Social Selling Index Series: Build Strong Relationships
Discover how to build strong relationships with your clients by engaging where they are, sharing helpful resources, and helping them achieve their goals.
March 21, 2015
Editor’s note: This post is part of a series designed to help sales professionals increase their Social Selling Index (SSI) score by improving upon the four pillars of social selling:
- Create a professional brand
- Find the right people
- Engage with insights
- Build strong relationships
Each of the four pillars is scored on a scale of 0 – 25, with a maximum possible SSI score of 100. In this post we focus on the fourth pillar: building strong relationships.
As any good salesperson knows, relationships are everything in sales. It’s an age-old concept at the heart of sales that can’t be traced back to LinkedIn or to any other social network. Yet, as growing numbers of salespeople have discovered, LinkedIn does provide an incredibly effective channel in which to build relationships with clients and prospects. The range of tools available via LinkedIn and LinkedIn’s Sales Navigator is enabling salespeople to build strong, lasting relationships more quickly and easily than ever before.
From our infographic: The New Formula for Social Selling
Build a Solid foundation
The foundation of any solid relationship is trust, and the same goes for your relationships with clients. Make sure to get off on the right foot with potential buyers by only sending LinkedIn connection requests to people you know or have been introduced to. Sending a connection request after an initial meeting with a prospective client is a good rule of thumb.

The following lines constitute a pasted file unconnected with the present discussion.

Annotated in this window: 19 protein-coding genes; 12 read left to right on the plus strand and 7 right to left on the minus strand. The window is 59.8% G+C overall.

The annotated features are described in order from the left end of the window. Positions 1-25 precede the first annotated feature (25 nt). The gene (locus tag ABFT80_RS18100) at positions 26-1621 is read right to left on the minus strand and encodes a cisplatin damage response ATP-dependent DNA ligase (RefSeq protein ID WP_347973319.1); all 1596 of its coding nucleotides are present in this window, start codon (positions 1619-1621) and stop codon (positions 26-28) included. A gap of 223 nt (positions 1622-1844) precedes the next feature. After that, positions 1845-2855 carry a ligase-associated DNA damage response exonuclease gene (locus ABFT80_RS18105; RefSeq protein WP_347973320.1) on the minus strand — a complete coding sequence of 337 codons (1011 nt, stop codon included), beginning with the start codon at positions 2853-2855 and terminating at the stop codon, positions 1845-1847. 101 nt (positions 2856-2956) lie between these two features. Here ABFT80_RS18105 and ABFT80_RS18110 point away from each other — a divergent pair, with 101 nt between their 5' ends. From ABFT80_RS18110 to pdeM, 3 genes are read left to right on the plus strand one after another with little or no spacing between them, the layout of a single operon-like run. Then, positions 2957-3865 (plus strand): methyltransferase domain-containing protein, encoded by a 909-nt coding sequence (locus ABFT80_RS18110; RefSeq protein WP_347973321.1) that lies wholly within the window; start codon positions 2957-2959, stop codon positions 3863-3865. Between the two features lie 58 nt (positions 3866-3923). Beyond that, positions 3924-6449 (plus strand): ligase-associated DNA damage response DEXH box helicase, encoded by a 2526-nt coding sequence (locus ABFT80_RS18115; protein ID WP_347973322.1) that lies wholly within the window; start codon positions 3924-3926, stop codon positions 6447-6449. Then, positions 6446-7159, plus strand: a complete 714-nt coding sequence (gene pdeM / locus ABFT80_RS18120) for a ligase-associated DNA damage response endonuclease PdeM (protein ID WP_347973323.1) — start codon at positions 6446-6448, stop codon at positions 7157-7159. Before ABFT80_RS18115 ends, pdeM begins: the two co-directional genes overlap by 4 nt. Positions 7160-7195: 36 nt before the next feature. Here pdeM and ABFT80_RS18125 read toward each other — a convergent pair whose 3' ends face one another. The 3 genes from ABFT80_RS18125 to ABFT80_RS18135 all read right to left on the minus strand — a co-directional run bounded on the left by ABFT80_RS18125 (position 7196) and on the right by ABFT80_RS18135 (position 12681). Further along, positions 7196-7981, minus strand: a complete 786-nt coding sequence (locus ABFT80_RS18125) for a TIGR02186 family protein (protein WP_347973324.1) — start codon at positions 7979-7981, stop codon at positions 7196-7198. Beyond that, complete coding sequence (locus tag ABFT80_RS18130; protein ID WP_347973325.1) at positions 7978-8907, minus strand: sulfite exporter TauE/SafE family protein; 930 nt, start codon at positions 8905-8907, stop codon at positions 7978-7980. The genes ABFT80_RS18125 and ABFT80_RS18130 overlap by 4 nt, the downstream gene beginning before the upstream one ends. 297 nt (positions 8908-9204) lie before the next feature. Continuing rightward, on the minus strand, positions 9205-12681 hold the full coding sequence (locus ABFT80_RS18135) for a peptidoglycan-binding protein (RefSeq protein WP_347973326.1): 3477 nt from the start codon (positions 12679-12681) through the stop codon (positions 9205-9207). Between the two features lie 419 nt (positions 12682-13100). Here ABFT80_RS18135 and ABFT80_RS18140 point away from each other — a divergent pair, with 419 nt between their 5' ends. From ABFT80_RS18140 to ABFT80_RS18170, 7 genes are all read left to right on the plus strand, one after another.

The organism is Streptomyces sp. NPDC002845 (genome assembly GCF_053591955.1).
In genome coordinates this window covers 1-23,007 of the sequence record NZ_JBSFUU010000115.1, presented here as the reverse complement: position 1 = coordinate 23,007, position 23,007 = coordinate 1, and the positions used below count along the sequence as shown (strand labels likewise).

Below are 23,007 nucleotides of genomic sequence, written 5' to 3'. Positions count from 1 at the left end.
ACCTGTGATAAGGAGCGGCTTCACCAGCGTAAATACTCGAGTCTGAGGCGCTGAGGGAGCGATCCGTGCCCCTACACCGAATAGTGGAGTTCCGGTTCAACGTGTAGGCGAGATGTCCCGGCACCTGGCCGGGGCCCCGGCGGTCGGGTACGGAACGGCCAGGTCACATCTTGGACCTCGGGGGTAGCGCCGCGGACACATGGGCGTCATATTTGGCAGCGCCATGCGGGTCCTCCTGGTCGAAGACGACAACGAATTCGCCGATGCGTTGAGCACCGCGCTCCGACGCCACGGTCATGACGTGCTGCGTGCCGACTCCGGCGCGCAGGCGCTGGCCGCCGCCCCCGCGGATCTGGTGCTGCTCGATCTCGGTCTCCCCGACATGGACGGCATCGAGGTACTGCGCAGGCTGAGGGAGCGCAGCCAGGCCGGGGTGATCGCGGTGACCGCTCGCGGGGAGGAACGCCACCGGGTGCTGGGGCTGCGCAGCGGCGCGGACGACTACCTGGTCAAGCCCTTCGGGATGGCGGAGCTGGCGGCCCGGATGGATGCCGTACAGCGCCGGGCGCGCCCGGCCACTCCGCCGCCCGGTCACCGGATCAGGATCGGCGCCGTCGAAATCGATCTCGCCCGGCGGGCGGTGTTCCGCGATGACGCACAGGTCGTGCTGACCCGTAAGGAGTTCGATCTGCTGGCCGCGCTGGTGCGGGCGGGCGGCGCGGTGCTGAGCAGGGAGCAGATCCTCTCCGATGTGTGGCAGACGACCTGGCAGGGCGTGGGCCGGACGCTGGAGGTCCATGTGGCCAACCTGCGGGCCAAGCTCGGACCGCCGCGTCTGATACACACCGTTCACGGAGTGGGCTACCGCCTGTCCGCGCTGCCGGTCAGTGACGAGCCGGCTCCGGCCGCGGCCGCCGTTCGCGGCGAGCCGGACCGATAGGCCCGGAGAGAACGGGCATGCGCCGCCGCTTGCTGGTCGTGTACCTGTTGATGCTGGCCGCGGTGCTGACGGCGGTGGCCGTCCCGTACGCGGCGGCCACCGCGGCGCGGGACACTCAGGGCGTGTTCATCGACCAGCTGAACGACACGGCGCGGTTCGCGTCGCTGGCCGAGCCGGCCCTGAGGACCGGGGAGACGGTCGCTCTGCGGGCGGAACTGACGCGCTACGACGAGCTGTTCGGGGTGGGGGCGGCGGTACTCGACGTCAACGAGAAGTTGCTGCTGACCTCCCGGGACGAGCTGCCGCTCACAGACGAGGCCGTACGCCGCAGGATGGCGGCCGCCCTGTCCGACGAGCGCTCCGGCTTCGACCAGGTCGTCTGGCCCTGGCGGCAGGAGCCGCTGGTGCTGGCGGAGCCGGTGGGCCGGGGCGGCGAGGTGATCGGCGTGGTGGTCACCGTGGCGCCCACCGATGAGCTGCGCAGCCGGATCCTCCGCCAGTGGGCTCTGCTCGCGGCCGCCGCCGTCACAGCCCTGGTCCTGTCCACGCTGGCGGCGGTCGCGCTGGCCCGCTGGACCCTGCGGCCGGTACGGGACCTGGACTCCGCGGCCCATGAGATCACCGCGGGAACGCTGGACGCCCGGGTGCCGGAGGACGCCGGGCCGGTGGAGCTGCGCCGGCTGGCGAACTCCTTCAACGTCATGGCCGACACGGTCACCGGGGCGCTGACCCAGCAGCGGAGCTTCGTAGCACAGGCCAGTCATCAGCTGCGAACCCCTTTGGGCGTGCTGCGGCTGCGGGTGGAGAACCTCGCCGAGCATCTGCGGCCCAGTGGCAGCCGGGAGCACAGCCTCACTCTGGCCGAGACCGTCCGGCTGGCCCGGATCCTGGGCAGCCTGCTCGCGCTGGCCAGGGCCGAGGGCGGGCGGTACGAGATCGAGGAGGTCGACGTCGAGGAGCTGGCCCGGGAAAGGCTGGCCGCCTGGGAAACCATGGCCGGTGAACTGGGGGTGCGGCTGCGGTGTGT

Always customize the request using relevant information you have learned about the person. Once connected, stay up-to-date on your prospect or client by following what they post, like and share – especially if it pertains to a career change, major company update or other big move. Then, use those insights during your next communication with the person.
Keep on Building
Like any other relationship, you’ll need to maintain your ties with clients in order for them to last. Your work isn’t over after connecting with someone on LinkedIn – continue your efforts to develop the relationship just as you would have before LinkedIn existed. That means reaching out to contacts periodically at appropriate times and adding value by providing relevant information and solutions to your prospect or client’s business problems.
Help strengthen your relationships with clients over time by helping them meet their goals. Sharing and promoting their content on LinkedIn is one easy way to show you are committed to your client’s success. Another is to use your network to their advantage—if you have people in your network that can get your client closer to a goal, make an introduction.
Cultivate Multiple Relationships
As you tend to your prospects and customers, you’ll want to focus on building and growing relationships with the decision makers within your target companies. And while there is often one person who makes the final purchasing decision, a recent study by The Corporate Executive Board Company (CEB) found that buying decisions now typically include 5.4 decision makers. For that reason, it’s important to form relationships with influencers across multiple functions within your accounts.
Once you’ve been introduced to them, make an effort to build relationships with multiple decision makers at the company. By forming solid connections with at least a handful of decision makers rather than hinging the account on a relationship with just one person, you lower the risk of losing a sale when a prospect leaves a company or fails to follow through on a deal.